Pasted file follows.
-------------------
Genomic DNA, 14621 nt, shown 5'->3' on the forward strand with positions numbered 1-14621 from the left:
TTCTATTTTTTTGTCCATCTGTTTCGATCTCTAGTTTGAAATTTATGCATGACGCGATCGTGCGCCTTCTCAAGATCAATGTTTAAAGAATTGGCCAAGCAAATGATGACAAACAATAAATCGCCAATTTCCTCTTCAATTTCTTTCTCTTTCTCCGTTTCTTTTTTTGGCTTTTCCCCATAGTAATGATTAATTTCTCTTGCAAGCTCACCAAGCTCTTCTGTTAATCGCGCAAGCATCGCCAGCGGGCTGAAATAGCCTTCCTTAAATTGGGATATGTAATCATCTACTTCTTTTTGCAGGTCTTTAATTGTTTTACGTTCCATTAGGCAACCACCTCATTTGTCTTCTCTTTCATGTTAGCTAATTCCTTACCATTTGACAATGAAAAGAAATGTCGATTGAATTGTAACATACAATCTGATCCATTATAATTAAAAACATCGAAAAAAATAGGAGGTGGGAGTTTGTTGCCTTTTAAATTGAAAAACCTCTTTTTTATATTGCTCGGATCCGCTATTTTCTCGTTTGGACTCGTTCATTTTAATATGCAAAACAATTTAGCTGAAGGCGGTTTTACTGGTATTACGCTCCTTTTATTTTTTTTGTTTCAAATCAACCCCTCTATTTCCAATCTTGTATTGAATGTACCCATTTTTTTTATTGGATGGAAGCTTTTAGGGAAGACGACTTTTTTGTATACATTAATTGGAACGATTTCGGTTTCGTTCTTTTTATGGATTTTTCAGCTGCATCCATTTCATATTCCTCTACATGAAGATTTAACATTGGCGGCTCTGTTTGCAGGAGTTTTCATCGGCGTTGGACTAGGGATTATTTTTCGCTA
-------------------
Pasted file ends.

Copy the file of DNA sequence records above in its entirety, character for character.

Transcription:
Genomic DNA, 14621 nt, shown 5'->3' on the forward strand with positions numbered 1-14621 from the left:
TTCTATTTTTTTGTCCATCTGTTTCGATCTCTAGTTTGAAATTTATGCATGACGCGATCGTGCGCCTTCTCAAGATCAATGTTTAAAGAATTGGCCAAGCAAATGATGACAAACAATAAATCGCCAATTTCCTCTTCAATTTCTTTCTCTTTCTCCGTTTCTTTTTTTGGCTTTTCCCCATAGTAATGATTAATTTCTCTTGCAAGCTCACCAAGCTCTTCTGTTAATCGCGCAAGCATCGCCAGCGGGCTGAAATAGCCTTCCTTAAATTGGGATATGTAATCATCTACTTCTTTTTGCAGGTCTTTAATTGTTTTACGTTCCATTAGGCAACCACCTCATTTGTCTTCTCTTTCATGTTAGCTAATTCCTTACCATTTGACAATGAAAAGAAATGTCGATTGAATTGTAACATACAATCTGATCCATTATAATTAAAAACATCGAAAAAAATAGGAGGTGGGAGTTTGTTGCCTTTTAAATTGAAAAACCTCTTTTTTATATTGCTCGGATCCGCTATTTTCTCGTTTGGACTCGTTCATTTTAATATGCAAAACAATTTAGCTGAAGGCGGTTTTACTGGTATTACGCTCCTTTTATTTTTTTTGTTTCAAATCAACCCCTCTATTTCCAATCTTGTATTGAATGTACCCATTTTTTTTATTGGATGGAAGCTTTTAGGGAAGACGACTTTTTTGTATACATTAATTGGAACGATTTCGGTTTCGTTCTTTTTATGGATTTTTCAGCTGCATCCATTTCATATTCCTCTACATGAAGATTTAACATTGGCGGCTCTGTTTGCAGGAGTTTTCATCGGCGTTGGACTAGGGATTATTTTTCGCTA